Korean pottery on Japanese soil

Home > Culture > Features

print dictionary print

Korean pottery on Japanese soil

KAGOSHIMA, Japan ― Shim Su-gwan, 45, the descendant of a Korean pottery maker who was abducted to Japan 400 years ago, begins each day at a shrine to Dangun, the mythical founder of Korea.
Mr. Shim has never missed a day in the ritual of honoring his mother country at the shrine, saying he feels ultimate comfort in that place. Mr. Shim and his ancestors have remained firm in their national identity for four centuries.
About a 10-minute walk from the shrine, in southern Kyushu, is a pottery studio called “Shim Su-gwan Doyo,” where he produces the Shim family’s legendary pottery with 25 craftsmen.
Last December, President Roh Moo-hyun visited Kagoshima to hold summit talks with Japanese Prime Minister Junichiro Koizumi, and dropped by the studio. After the president’s visit, Mr. Shim wept until late that night.
“When I met the president in person, I felt deeply touched. I realized our mother country hasn’t abandoned us,” he said.
The Shims’ skillful hands created Satsuma pottery, named for the old designation for Kagoshima, and one of Japan’s three famous types of pottery.
Mr. Shim, who is the official heir to the family business, says the key to making good pottery is a “precise judgment of distance.
“The viewpoint when you look at pottery while making it and the view when appreciating a completed piece is different,” he said. “When you are making it, your eyes are about 30 centimeters (one foot) from your work, but when another person looks at the completed work it is from a distance of about one meter (three feet). So when you make pottery you have to consider how it will look from a meter away.”
Mr. Shim said he sees clear differences between Korean and Japanese pottery.
“Pottery reflects politics. Korean pottery is named for the era in which it was made, such as Guryeo cheongja, or Joseon baekja. The era is distinguished very clearly. Creating new things by denying the past is one noticeable aspect of Korean pottery,” he said.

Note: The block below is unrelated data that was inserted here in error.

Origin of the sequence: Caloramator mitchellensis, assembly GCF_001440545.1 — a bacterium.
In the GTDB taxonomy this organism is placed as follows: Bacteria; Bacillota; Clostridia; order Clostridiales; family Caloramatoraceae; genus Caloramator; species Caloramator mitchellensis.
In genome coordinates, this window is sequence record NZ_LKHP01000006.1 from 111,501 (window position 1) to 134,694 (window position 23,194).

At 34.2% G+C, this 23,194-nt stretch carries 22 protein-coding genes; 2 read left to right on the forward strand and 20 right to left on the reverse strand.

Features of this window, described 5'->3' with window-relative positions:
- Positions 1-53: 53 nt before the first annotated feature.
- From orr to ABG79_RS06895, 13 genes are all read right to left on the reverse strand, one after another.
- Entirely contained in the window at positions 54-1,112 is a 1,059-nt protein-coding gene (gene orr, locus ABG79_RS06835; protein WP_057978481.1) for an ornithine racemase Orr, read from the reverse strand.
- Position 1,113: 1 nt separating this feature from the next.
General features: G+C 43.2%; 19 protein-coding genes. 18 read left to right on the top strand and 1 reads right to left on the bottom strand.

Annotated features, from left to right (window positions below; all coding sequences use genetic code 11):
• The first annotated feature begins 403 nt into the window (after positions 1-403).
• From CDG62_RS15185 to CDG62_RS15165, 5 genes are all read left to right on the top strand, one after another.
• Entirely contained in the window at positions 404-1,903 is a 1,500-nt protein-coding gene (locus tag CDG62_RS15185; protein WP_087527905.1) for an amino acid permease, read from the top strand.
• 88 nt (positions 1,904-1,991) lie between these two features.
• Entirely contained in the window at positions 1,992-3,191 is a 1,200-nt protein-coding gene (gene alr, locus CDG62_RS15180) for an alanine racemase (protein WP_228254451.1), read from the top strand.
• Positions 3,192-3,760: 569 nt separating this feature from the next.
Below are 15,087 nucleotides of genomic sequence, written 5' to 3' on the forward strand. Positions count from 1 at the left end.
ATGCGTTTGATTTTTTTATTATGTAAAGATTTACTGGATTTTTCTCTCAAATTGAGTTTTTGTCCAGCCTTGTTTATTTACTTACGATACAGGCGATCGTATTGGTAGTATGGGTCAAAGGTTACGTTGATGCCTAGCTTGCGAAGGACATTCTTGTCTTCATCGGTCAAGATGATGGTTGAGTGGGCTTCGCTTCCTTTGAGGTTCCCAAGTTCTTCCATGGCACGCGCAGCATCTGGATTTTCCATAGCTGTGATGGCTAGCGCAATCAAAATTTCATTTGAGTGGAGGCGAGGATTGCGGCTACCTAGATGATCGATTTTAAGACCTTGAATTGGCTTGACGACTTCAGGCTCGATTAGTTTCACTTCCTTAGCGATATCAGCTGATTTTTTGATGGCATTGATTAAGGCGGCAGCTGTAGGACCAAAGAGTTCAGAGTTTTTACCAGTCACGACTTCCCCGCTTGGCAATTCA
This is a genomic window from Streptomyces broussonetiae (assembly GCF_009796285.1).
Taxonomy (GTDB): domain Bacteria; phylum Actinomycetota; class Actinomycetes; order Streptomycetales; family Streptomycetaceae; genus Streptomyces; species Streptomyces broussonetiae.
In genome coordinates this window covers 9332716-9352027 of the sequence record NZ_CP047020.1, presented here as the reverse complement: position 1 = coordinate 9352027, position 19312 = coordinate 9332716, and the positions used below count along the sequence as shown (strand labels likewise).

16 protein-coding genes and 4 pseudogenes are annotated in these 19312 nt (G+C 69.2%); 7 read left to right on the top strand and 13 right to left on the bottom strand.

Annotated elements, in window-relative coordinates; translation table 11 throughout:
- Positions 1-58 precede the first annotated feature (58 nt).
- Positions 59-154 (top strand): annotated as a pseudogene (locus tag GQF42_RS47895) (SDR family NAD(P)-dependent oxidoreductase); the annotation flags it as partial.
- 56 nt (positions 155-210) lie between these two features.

“However, in Japanese pottery making, there is no such concept as denying the past. Japanese culture tends to preserve old traditions in each region,” he added. “Korean pottery is powerful, but lacks diversity. On the other hand, Japanese pottery is diverse but less powerful.”
Mr. Shim describes himself as “a man who has a Korean soul, living on Japanese soil,” and he has a unique view of the two countries, which share a complicated history.
“The origin of Satsuma pottery was from Joseon, but the soil of Japan nurtured it,” he said. “I think Korean technology and Japanese spirit combined together to create a new pottery. In my heart, Korea and Japan exist together. I don’t see either of them as superior than the other.”
Regarding the current conflicts between the two nations over the Dokdo islands and other issues, Mr. Shim said an emotional approach was not wise, and suggested that the countries resolve their disagreements in a civil way after calming down.
As part of the Korea-Japan Friendship Year festivities, Mr. Shim held an exhibition of his pottery in Kyoto on Thursday, the first time he has exhibited his craft outside of Kagoshima.
Mr. Shim began his career as a pottery maker after graduating from Waseda University. In 1990, he even came to Korea to learn how to make traditional kimchi pots.
Mr. Shim points out that he is the 15th generation descendant of an abductee.
When Japan kidnapped pottery makers from Korea during its late 16th century invasion of the peninsula, the abductions were perfectly planned beforehand, Mr. Shim said. “They already had their lists of people they wanted to take, by knowing who was highly skilled.”
In 1598, 80 Korean pottery makers were forcibly taken to Kagoshima along with a prince of the Joseon Dynasty. Shim Dang-gil, a pottery maker well known for his skill, was one of those people. After the war ended, the prince was sent back to Korea, but not the pottery makers.
In 1603, Shim Dang-gil established a pottery studio in Higashi-ichiki, Kagoshima. His work was called “habakari” or “only fire,” by the Japanese, meaning the pottery was made of “Joseon” elements, except for the fire that baked the ware.
Four hundred years later, in 1998, a memorable event took place. A flame was transported from Namwon, North Jeolla province, to Mr. Shim’s pottery studio in Kagoshima, meaning that the pottery could be made with “Korean” fire as well.

by Kim Hyun-ki
Log in to Twitter or Facebook account to connect
with the Korea JoongAng Daily
help-image Social comment?
lock icon

To write comments, please log in to one of the accounts.

Standards Board Policy (0/250자)

What’s Popular Now